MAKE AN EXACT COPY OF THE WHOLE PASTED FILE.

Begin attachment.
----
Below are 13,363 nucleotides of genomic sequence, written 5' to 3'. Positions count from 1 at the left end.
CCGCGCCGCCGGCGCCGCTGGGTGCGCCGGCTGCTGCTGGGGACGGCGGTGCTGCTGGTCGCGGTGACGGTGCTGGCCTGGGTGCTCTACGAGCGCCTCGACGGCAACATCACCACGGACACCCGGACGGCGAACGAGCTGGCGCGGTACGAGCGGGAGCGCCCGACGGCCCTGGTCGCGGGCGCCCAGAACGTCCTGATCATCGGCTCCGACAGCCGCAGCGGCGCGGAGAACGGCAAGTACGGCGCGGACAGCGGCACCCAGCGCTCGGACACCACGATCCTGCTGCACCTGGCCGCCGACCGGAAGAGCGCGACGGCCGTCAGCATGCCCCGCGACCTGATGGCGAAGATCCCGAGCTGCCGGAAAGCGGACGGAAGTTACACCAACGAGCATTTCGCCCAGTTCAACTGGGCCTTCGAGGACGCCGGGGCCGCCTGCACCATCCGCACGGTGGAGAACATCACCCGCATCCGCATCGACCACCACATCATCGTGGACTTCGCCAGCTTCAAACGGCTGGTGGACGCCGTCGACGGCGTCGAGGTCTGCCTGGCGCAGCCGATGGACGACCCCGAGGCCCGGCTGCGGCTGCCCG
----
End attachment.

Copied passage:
Below are 13,363 nucleotides of genomic sequence, written 5' to 3'. Positions count from 1 at the left end.
CCGCGCCGCCGGCGCCGCTGGGTGCGCCGGCTGCTGCTGGGGACGGCGGTGCTGCTGGTCGCGGTGACGGTGCTGGCCTGGGTGCTCTACGAGCGCCTCGACGGCAACATCACCACGGACACCCGGACGGCGAACGAGCTGGCGCGGTACGAGCGGGAGCGCCCGACGGCCCTGGTCGCGGGCGCCCAGAACGTCCTGATCATCGGCTCCGACAGCCGCAGCGGCGCGGAGAACGGCAAGTACGGCGCGGACAGCGGCACCCAGCGCTCGGACACCACGATCCTGCTGCACCTGGCCGCCGACCGGAAGAGCGCGACGGCCGTCAGCATGCCCCGCGACCTGATGGCGAAGATCCCGAGCTGCCGGAAAGCGGACGGAAGTTACACCAACGAGCATTTCGCCCAGTTCAACTGGGCCTTCGAGGACGCCGGGGCCGCCTGCACCATCCGCACGGTGGAGAACATCACCCGCATCCGCATCGACCACCACATCATCGTGGACTTCGCCAGCTTCAAACGGCTGGTGGACGCCGTCGACGGCGTCGAGGTCTGCCTGGCGCAGCCGATGGACGACCCCGAGGCCCGGCTGCGGCTGCCCG